Intraoperative Nitroglycerin. There are insufficient data about the effects of prophylactic intraoperative intravenous nitroglycerin in patients at high risk. Nitroglycerin should be used only when the hemodynamic effects of other agents in use are considered.
Transesophageal Echocardiography (TEE). There are few data on the value of TEE-detected transient wall motion abnormalities to predict cardiac morbidity in noncardiac surgical patients. Experience to date suggests that the incremental value of this technique for risk prediction is small. Guidelines for appropriate use of TEE are being developed by the American Society of Anesthesiologists and the Society of Cardiovascular Anesthesiologists.
Pulmonary Artery Catheters. Although very few studies that have been reported compare patient outcomes after treatment with or without pulmonary artery catheters, the following three variables are particularly important in assessing benefit versus risk of pulmonary artery catheter use: disease severity, magnitude of anticipated surgery, and practice setting. The extent of expected fluid shifts is a primary concern. Patients most likely to benefit from perioperative use of a pulmonary artery catheter appear to be those with a recent MI complicated by CHF, those with significant CAD who are undergoing procedures associated with significant hemodynamic stress, and those with systolic or diastolic left ventricular dysfunction, cardiomyopathy, and valvular disease undergoing high-risk operations.
Intraoperative and Postoperative ST-Segment Monitoring. Intraoperative and postoperative ST changes indicating myocardial ischemia are strong predictors of perioperative MI in patients at high risk who undergo noncardiac surgery. Similarly, postoperative ischemia is a significant predictor of long-term MI and cardiac death. Conversely, in patients at low risk who undergo noncardiac surgery, ST depression may occur and often is not associated with regional wall motion abnormalities. Accumulating evidence suggests that proper use of computerized ST-segment analysis in appropriately selected patients at high risk may improve sensitivity for myocardial ischemia detection.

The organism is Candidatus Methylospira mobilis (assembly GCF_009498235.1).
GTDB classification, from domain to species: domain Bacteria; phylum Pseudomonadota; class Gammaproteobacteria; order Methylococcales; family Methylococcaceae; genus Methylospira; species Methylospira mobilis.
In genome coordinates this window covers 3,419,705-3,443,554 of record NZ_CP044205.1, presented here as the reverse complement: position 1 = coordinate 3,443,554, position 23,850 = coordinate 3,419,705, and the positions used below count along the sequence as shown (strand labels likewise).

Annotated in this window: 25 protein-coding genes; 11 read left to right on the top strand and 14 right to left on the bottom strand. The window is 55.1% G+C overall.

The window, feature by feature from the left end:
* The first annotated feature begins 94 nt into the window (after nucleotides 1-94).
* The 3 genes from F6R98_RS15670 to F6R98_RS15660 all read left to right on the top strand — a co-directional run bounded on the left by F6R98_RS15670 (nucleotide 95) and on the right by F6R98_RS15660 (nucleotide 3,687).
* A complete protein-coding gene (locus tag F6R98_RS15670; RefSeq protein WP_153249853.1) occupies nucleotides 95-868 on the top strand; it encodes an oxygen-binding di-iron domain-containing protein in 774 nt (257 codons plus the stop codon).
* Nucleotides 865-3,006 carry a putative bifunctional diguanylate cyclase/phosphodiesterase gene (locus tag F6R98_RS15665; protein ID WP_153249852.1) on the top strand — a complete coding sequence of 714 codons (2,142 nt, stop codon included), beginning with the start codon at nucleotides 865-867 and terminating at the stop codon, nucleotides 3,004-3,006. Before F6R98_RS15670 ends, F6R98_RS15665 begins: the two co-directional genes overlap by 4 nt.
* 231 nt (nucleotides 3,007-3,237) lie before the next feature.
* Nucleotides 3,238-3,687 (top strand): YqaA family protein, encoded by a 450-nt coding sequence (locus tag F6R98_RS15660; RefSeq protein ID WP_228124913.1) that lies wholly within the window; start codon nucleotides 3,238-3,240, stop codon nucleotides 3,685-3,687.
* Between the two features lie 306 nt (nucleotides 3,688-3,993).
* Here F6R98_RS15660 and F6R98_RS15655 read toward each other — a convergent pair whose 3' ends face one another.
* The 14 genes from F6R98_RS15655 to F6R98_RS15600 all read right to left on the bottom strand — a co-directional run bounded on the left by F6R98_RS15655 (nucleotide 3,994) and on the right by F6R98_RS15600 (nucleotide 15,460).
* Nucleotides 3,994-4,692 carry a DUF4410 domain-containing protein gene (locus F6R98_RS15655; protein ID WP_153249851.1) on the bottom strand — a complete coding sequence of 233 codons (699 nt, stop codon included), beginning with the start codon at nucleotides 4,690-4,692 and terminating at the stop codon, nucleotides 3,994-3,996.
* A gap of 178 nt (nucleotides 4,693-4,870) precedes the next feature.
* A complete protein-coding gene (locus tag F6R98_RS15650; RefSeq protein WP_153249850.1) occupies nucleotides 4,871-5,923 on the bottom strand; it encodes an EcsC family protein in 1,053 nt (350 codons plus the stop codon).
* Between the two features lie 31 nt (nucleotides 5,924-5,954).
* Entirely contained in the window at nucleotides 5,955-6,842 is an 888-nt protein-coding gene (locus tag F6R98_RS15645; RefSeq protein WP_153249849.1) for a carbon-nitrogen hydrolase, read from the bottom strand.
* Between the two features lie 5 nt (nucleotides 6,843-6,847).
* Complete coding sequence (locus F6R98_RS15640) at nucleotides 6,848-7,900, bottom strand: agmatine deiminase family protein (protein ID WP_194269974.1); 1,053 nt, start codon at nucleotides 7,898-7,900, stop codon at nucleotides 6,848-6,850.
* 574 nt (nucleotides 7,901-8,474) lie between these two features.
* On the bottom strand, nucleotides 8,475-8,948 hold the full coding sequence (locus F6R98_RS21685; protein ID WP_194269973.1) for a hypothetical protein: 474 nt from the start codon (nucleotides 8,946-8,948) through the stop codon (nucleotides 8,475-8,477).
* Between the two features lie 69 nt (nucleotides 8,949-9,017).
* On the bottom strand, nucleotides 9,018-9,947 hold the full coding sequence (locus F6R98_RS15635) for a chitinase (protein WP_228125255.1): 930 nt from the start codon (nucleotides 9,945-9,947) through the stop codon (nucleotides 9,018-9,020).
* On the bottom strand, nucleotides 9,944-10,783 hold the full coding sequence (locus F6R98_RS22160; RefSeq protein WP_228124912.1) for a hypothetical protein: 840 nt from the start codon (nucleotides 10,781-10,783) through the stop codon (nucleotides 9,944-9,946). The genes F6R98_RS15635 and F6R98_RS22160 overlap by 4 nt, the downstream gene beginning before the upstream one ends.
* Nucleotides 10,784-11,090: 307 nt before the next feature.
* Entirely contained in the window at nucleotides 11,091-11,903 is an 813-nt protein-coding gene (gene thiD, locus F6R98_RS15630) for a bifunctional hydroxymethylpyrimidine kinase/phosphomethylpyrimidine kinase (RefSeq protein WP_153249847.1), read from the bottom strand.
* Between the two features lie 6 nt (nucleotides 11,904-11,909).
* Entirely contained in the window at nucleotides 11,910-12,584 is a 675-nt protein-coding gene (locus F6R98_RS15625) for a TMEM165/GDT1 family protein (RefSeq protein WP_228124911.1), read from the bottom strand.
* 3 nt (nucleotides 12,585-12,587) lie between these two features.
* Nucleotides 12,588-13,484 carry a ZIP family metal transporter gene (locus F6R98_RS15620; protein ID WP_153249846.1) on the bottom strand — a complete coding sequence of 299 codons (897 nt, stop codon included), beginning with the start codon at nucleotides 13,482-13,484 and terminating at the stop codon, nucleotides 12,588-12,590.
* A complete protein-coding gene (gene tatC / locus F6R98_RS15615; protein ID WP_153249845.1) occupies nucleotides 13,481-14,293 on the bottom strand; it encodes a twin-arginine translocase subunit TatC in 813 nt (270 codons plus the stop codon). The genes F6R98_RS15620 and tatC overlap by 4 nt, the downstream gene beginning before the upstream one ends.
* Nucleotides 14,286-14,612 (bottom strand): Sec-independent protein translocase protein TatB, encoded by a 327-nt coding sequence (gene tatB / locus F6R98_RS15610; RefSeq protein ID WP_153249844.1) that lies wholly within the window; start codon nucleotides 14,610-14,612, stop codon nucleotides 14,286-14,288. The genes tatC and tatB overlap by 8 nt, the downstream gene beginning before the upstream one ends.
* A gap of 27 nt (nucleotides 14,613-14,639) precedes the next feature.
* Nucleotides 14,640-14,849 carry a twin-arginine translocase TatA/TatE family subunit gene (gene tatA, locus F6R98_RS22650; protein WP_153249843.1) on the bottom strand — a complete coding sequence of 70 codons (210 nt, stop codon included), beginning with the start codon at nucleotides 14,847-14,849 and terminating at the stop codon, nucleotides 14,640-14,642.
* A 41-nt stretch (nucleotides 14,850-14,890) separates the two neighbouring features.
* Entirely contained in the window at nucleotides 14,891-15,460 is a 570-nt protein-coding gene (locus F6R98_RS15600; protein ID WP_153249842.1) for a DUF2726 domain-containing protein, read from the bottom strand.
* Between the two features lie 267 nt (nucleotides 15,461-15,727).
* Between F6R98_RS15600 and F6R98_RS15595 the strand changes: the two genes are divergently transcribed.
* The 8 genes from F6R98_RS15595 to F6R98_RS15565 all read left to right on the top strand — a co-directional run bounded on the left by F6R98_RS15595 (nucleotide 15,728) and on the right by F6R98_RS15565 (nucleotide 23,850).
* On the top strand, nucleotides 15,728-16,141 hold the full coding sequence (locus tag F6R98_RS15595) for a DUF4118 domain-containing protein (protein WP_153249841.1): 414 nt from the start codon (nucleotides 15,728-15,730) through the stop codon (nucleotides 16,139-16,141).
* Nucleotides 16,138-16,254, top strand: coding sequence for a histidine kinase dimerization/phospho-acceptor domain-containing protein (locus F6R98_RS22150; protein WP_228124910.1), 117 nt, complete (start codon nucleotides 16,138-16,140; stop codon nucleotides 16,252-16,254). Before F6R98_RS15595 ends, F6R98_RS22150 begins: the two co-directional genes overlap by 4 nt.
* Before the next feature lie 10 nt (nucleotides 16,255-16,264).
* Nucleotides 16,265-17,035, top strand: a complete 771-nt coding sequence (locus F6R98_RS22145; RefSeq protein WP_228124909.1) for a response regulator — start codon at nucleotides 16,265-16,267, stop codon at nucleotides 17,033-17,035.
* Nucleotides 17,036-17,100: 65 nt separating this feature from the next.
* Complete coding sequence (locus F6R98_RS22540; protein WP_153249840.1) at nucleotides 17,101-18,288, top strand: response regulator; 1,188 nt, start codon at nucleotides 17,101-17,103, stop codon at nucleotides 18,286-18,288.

Surveillance for Perioperative MI. Few studies have examined the optimal method for diagnosing a perioperative MI. Clinical symptoms, postoperative ECG changes, and elevation of the MB fraction of creatine kinase (CK) have been most extensively studied. Newer myocardial-specific enzyme elevations such as troponin-I, troponin-T, or CK-MB isoforms may also have value. In patients with known or suspected CAD undergoing high-risk procedures, ECGs obtained at baseline, immediately after surgery, and the first 2 days after surgery appear to be cost-effective. Use of cardiac enzymes is best reserved for patients at high risk and those with clinical, ECG, or hemodynamic evidence of cardiovascular dysfunction.
Postoperative Therapy and Long-Term Management
When possible, postoperative management should include assessment and management of modifiable risk factors for CAD, heart failure, hypertension, stroke, and other cardiovascular diseases. For many patients, the proposed noncardiac surgery may be the first opportunity for a systematic cardiovascular evaluation. Assessment for hypercholesterolemia, smoking, hypertension, diabetes, physical inactivity, peripheral vascular disease, cardiac murmur(s), arrhythmias, conduction abnormalities, perioperative ischemia, and postoperative MI may lead to further evaluation and treatments that reduce future cardiovascular risk. In particular, patients who sustain a perioperative MI and/or experience repetitive postoperative myocardial ischemia are at substantially high risk for MI or cardiac death during long-term follow-up. These patients should be a particular focus for risk factor interventions and future risk stratification and therapy.